The scene was a familiar one, the sale of a special collector car at Barrett-Jackson with all proceeds going to charity. Also familiar was the smiling face of Roger Frank, a longtime Barrett-Jackson regular who was on the podium at last year’s Las Vegas auction to help sell off his all original 1955 Chevrolet 210 to benefit the Barrett-Jackson Cancer Research Fund at TGen, in memory of Russ and Brian Jackson, and Festival of Hope in Scottsbluff, Nebr., Frank’s hometown.
But among those cheering the charity auction at Vegas, only a few knew just how special this sale really was. While raising funds for cancer research through the sale of his ’55 Chevy, Frank was also battling his own cancer demons. Yet there he was, grinning and having a great time as once again, he gave his all to help others.
Only after the sale of the car, when people from the audience stepped up to add more donations for the worthy cause, did Frank show his emotions, his eyes brimming with tears at the generosity of his fellow car enthusiasts.
“It was a profound moment on the auction block,” said Steve Davis, president of Barrett-Jackson, who was also on the podium during the sale. “It was a very touching moment.”
The Las Vegas auction turned out to be the last Barrett-Jackson event that Roger Frank would be able to attend. He died June 4, 2013, in Scottsbluff surrounded by the family who so often accompanied him to Barrett-Jackson events. He was just a few days shy of 67.
Frank, a longtime John Deere tractor dealer in Scottsbluff and a real estate broker, had been coming to Barrett-Jackson auctions with his younger son, Bryan, since 2006, when they arrived at the Scottsdale event as spectators, but then wound up buying a couple of cars, Bryan Frank said. They were hooked, and in 2007 they returned to take part in the action, selling and buying several cars during that auction. When the Las Vegas auction started up in 2008, they added that one to their Barrett-Jackson schedule; Roger Frank owned property and a second home in Vegas, so it became sort of their hometown auction.
“He always had a passion for cars,” Bryan Frank said. “It was kind of our time to get away from everything and spend time doing something we both enjoyed.”
They had attended some other collector car auctions in the Midwest but usually came away disappointed, he said. So Barrett-Jackson became the focus.
“We have a lot of respect for Barrett-Jackson. It was a more exciting experience, and we just felt that they treated their customers equal and fair, and that’s something we always tried to do in our business,” he said.
The Barrett-Jackson auctions became so important to them, he said, that he named two of his four sons in honor of it; one is named Barrett and the other, Jackson.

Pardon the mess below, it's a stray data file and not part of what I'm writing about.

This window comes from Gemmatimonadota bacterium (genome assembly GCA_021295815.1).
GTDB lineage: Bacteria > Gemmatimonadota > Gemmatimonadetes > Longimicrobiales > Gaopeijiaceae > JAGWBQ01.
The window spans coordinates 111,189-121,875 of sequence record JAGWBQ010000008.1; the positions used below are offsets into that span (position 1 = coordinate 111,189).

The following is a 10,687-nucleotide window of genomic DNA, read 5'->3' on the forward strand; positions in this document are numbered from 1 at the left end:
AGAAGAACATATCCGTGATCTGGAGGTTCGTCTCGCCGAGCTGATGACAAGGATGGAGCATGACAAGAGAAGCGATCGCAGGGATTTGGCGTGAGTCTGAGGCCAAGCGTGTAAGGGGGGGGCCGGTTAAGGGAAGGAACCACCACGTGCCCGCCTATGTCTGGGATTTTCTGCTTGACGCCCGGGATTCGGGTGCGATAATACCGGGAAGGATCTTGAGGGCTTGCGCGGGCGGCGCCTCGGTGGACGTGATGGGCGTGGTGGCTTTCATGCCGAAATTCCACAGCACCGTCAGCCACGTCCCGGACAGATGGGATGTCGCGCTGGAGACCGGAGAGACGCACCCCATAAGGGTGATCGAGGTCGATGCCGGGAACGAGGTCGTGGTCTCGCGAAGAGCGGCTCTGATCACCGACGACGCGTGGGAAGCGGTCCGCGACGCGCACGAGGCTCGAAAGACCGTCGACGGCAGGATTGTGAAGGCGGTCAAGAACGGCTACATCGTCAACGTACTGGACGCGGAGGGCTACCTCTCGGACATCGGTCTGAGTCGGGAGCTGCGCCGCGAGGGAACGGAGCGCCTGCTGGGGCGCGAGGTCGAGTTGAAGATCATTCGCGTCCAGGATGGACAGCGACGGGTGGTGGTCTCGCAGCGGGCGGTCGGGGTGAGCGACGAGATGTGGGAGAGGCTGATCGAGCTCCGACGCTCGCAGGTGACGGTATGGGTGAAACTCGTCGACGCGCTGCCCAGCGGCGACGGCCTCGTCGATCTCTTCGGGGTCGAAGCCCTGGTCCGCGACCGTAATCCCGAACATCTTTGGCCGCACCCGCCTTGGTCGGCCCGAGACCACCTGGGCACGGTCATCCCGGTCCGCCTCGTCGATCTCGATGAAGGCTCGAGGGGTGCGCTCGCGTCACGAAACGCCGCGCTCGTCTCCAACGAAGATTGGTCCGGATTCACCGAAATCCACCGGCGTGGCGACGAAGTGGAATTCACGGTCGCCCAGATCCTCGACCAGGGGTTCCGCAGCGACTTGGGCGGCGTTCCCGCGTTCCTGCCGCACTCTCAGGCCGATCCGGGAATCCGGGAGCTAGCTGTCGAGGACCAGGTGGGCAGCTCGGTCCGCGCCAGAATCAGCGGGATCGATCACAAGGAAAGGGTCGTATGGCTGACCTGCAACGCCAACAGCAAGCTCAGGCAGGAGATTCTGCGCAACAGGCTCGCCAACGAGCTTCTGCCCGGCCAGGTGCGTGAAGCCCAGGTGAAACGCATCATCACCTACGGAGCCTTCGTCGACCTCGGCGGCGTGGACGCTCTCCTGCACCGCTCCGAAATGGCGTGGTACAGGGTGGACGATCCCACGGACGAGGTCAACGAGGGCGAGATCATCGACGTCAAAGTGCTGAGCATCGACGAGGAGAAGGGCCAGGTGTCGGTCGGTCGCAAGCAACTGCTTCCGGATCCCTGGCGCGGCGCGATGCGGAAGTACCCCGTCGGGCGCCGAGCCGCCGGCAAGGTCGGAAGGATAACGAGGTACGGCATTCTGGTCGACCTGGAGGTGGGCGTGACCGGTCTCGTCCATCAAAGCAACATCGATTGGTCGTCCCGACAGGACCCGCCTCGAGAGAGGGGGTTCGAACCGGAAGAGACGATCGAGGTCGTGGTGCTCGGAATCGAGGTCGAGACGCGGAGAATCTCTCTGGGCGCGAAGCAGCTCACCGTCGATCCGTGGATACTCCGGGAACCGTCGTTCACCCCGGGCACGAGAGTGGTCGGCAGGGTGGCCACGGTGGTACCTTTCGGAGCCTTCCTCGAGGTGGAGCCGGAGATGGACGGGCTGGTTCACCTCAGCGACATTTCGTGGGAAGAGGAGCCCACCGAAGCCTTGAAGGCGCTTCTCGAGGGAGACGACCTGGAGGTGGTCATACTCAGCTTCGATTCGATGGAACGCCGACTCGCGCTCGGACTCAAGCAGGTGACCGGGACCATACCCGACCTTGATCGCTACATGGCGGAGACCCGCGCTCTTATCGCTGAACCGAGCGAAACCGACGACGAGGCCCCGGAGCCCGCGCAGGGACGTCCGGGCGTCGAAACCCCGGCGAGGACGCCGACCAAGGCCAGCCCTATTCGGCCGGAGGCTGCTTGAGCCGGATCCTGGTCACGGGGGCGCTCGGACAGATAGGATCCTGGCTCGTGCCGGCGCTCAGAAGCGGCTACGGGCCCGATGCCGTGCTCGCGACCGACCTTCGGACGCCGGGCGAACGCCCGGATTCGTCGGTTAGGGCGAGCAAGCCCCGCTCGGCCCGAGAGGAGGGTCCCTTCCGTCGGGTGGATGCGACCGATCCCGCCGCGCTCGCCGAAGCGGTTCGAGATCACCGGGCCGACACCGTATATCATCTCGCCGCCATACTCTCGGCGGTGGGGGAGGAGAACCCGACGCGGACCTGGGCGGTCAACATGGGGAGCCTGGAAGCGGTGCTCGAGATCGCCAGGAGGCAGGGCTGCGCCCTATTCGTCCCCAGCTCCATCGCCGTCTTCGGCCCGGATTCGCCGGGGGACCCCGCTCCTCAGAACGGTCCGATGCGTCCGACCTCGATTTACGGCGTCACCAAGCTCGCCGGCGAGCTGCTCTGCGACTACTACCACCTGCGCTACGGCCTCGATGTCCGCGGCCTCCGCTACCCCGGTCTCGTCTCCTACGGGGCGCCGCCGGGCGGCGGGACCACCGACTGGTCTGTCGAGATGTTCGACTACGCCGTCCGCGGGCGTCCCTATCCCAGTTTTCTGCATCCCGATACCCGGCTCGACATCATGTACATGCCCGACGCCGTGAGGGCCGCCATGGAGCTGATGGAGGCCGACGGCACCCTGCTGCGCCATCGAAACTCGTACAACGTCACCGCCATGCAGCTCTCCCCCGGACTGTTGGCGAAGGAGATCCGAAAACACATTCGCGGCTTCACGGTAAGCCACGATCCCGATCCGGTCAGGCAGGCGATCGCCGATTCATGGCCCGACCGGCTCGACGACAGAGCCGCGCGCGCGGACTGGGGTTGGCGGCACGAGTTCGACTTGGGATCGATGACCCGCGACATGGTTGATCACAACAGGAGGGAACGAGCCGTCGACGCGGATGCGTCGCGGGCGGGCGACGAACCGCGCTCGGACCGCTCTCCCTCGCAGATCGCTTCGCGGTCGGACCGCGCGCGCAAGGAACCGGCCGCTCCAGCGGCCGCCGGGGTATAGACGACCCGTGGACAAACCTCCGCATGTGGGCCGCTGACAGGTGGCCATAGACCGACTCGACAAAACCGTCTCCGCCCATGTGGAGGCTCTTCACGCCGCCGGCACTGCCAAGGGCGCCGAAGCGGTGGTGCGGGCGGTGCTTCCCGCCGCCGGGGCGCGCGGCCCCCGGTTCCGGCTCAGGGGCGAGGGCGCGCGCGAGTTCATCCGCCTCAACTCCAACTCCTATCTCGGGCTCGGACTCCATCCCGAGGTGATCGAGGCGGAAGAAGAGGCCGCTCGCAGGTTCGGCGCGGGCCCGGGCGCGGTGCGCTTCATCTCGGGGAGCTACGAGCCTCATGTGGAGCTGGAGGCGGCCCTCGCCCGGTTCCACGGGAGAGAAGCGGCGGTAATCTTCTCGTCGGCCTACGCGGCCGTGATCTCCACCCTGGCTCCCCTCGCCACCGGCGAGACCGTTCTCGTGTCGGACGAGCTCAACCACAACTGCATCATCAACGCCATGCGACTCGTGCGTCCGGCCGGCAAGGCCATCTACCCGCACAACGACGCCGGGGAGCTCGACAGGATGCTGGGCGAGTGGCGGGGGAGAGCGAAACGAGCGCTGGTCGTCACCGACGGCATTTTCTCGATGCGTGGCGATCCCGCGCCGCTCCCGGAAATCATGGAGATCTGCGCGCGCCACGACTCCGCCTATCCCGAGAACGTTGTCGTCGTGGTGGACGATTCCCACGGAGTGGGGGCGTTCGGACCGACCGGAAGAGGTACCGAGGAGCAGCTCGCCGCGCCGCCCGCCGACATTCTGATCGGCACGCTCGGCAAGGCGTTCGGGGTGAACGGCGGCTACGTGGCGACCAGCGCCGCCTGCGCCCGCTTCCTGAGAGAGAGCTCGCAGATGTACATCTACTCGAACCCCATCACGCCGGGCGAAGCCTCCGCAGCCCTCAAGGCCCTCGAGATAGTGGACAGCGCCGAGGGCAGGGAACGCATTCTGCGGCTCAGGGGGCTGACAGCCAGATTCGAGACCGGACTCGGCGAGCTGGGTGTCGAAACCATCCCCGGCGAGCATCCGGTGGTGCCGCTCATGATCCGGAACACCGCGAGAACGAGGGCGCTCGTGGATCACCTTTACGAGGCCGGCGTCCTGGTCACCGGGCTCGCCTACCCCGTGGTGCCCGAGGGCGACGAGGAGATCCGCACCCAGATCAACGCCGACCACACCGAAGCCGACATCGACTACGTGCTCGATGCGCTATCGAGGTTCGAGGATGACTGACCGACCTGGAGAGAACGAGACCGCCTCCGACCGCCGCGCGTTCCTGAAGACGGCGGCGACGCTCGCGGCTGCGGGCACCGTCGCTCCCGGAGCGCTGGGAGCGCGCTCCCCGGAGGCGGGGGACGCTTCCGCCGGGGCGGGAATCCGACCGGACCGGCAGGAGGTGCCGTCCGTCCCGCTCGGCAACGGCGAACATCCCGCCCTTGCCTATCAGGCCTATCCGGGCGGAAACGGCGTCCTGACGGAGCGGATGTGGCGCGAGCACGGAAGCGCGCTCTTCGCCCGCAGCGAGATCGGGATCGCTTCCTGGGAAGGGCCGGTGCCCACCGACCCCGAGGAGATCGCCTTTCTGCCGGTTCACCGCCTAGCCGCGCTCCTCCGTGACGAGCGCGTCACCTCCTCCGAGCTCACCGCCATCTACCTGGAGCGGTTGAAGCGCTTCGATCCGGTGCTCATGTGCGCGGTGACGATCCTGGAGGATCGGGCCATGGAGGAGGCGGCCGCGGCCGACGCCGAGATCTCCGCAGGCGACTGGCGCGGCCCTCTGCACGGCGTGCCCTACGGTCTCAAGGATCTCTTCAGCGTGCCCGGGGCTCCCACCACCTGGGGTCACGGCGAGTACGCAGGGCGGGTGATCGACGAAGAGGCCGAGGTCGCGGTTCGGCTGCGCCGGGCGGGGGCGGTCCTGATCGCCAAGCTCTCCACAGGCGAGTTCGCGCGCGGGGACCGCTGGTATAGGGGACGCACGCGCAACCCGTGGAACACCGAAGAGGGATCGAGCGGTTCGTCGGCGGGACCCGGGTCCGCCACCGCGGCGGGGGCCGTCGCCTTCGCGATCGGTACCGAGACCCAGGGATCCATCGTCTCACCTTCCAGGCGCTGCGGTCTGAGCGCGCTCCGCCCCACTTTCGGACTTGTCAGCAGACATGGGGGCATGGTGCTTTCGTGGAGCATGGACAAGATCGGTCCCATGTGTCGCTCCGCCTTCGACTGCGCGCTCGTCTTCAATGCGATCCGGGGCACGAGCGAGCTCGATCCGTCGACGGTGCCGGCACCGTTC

Roger Frank became a favorite member of the Barrett-Jackson family, Davis said, along with his own family who usually accompanied him to the auctions.
“This was a family-oriented group, just a delightful group of people,” he said. “He would always bring great cars and make an absolute adventure out of it. He always had a smile on his face.”
Roger Frank developed a wide circle of Barrett-Jackson friends and acquaintances, Davis added. “Roger was just one of those guys; if you met him, you liked him. Just a really super guy who loved cars and loved Barrett-Jackson. He became part of the Barrett-Jackson extended family and part of our community.”
The charity sale of the ’55 Chevy was typical for Roger Frank, who was always ready to share what he had with others who were less fortunate. “Roger was a very philanthropic guy. He was a very giving guy. His business success was something he shared with lots and lots of people.
“Even when Roger was fighting cancer — and the last Barrett-Jackson auction he attended was in Vegas — he was there to sell a car for charity. And that really, really gives you a sense of who he was and why he was such a great guy,” Davis said.
The first Barrett-Jackson auction that Bryan Frank attended without his dad was the inaugural Reno Tahoe event in August, accompanied by his mother and his wife and four sons. They soon found out how much Roger Frank was loved and missed.
“It was very overwhelming the number of people who came up and said stuff to us,” he said. “We were very glad we went, but it was tough at times. But it was still enjoyable.”
Bryan Frank said that he would continue enjoying the old-car culture and taking part in Barrett-Jackson auctions, partially because it was something that his dad expressly said that he wanted him to do.
“I got to spend quite a few private hours with him at the hospital,” he said. “One of his wishes was for me to carry on and keep doing Barrett-Jackson. He said, ‘I know that’s something you’ll enjoy and keep going forward.’ I decided I’d better carry on with his wishes.”
He will be at Las Vegas again this year with his family, Bryan Frank said, with cars to sell and maybe some to buy.